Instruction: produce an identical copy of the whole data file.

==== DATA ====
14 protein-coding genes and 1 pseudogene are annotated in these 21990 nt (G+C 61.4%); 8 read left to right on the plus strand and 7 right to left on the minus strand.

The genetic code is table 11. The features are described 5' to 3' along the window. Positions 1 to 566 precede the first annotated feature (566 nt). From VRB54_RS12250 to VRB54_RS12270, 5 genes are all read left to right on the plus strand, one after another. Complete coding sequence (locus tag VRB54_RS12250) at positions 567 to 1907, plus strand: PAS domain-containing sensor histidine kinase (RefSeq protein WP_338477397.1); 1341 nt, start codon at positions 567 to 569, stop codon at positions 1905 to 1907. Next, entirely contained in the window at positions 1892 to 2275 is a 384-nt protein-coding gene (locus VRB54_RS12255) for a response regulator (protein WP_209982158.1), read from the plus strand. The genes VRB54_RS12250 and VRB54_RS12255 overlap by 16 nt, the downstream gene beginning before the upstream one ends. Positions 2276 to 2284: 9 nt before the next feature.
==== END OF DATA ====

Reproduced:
14 protein-coding genes and 1 pseudogene are annotated in these 21990 nt (G+C 61.4%); 8 read left to right on the plus strand and 7 right to left on the minus strand.

The genetic code is table 11. The features are described 5' to 3' along the window. Positions 1 to 566 precede the first annotated feature (566 nt). From VRB54_RS12250 to VRB54_RS12270, 5 genes are all read left to right on the plus strand, one after another. Complete coding sequence (locus tag VRB54_RS12250) at positions 567 to 1907, plus strand: PAS domain-containing sensor histidine kinase (RefSeq protein WP_338477397.1); 1341 nt, start codon at positions 567 to 569, stop codon at positions 1905 to 1907. Next, entirely contained in the window at positions 1892 to 2275 is a 384-nt protein-coding gene (locus VRB54_RS12255) for a response regulator (protein WP_209982158.1), read from the plus strand. The genes VRB54_RS12250 and VRB54_RS12255 overlap by 16 nt, the downstream gene beginning before the upstream one ends. Positions 2276 to 2284: 9 nt before the next feature.